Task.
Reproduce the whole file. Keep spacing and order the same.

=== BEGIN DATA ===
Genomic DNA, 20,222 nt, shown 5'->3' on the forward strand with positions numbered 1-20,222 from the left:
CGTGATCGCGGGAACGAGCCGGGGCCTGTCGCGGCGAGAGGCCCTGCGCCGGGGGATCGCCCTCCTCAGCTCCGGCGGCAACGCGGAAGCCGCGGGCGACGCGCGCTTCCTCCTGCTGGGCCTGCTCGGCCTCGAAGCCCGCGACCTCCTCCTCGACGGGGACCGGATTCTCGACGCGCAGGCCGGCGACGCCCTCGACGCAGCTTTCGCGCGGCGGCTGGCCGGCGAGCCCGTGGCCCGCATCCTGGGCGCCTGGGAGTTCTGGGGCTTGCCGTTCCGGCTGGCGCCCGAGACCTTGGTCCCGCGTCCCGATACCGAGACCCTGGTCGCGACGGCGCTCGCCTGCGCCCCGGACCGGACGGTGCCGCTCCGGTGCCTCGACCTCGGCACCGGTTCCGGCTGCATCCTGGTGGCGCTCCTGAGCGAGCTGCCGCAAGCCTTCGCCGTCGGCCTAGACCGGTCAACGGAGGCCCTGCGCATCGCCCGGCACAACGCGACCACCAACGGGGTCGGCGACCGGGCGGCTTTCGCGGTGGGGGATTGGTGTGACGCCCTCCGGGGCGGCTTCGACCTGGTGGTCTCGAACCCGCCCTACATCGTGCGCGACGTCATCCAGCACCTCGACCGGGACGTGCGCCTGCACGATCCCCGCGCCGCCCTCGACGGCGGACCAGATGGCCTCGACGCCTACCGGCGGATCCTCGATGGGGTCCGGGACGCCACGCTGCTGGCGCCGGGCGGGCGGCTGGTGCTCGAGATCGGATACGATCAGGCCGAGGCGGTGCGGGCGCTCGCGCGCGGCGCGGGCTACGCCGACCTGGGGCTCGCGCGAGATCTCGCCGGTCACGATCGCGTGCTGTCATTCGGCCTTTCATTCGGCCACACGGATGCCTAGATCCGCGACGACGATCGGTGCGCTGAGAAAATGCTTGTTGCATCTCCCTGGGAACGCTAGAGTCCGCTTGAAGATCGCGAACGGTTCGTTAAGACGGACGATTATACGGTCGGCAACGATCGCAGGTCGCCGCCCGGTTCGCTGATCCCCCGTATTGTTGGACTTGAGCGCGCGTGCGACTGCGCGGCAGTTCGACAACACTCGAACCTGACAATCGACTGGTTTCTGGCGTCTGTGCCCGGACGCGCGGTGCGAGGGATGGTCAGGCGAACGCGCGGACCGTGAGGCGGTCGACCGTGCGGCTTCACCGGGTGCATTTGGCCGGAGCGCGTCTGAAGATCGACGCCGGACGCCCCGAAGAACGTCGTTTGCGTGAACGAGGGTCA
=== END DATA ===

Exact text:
Genomic DNA, 20,222 nt, shown 5'->3' on the forward strand with positions numbered 1-20,222 from the left:
CGTGATCGCGGGAACGAGCCGGGGCCTGTCGCGGCGAGAGGCCCTGCGCCGGGGGATCGCCCTCCTCAGCTCCGGCGGCAACGCGGAAGCCGCGGGCGACGCGCGCTTCCTCCTGCTGGGCCTGCTCGGCCTCGAAGCCCGCGACCTCCTCCTCGACGGGGACCGGATTCTCGACGCGCAGGCCGGCGACGCCCTCGACGCAGCTTTCGCGCGGCGGCTGGCCGGCGAGCCCGTGGCCCGCATCCTGGGCGCCTGGGAGTTCTGGGGCTTGCCGTTCCGGCTGGCGCCCGAGACCTTGGTCCCGCGTCCCGATACCGAGACCCTGGTCGCGACGGCGCTCGCCTGCGCCCCGGACCGGACGGTGCCGCTCCGGTGCCTCGACCTCGGCACCGGTTCCGGCTGCATCCTGGTGGCGCTCCTGAGCGAGCTGCCGCAAGCCTTCGCCGTCGGCCTAGACCGGTCAACGGAGGCCCTGCGCATCGCCCGGCACAACGCGACCACCAACGGGGTCGGCGACCGGGCGGCTTTCGCGGTGGGGGATTGGTGTGACGCCCTCCGGGGCGGCTTCGACCTGGTGGTCTCGAACCCGCCCTACATCGTGCGCGACGTCATCCAGCACCTCGACCGGGACGTGCGCCTGCACGATCCCCGCGCCGCCCTCGACGGCGGACCAGATGGCCTCGACGCCTACCGGCGGATCCTCGATGGGGTCCGGGACGCCACGCTGCTGGCGCCGGGCGGGCGGCTGGTGCTCGAGATCGGATACGATCAGGCCGAGGCGGTGCGGGCGCTCGCGCGCGGCGCGGGCTACGCCGACCTGGGGCTCGCGCGAGATCTCGCCGGTCACGATCGCGTGCTGTCATTCGGCCTTTCATTCGGCCACACGGATGCCTAGATCCGCGACGACGATCGGTGCGCTGAGAAAATGCTTGTTGCATCTCCCTGGGAACGCTAGAGTCCGCTTGAAGATCGCGAACGGTTCGTTAAGACGGACGATTATACGGTCGGCAACGATCGCAGGTCGCCGCCCGGTTCGCTGATCCCCCGTATTGTTGGACTTGAGCGCGCGTGCGACTGCGCGGCAGTTCGACAACACTCGAACCTGACAATCGACTGGTTTCTGGCGTCTGTGCCCGGACGCGCGGTGCGAGGGATGGTCAGGCGAACGCGCGGACCGTGAGGCGGTCGACCGTGCGGCTTCACCGGGTGCATTTGGCCGGAGCGCGTCTGAAGATCGACGCCGGACGCCCCGAAGAACGTCGTTTGCGTGAACGAGGGTCA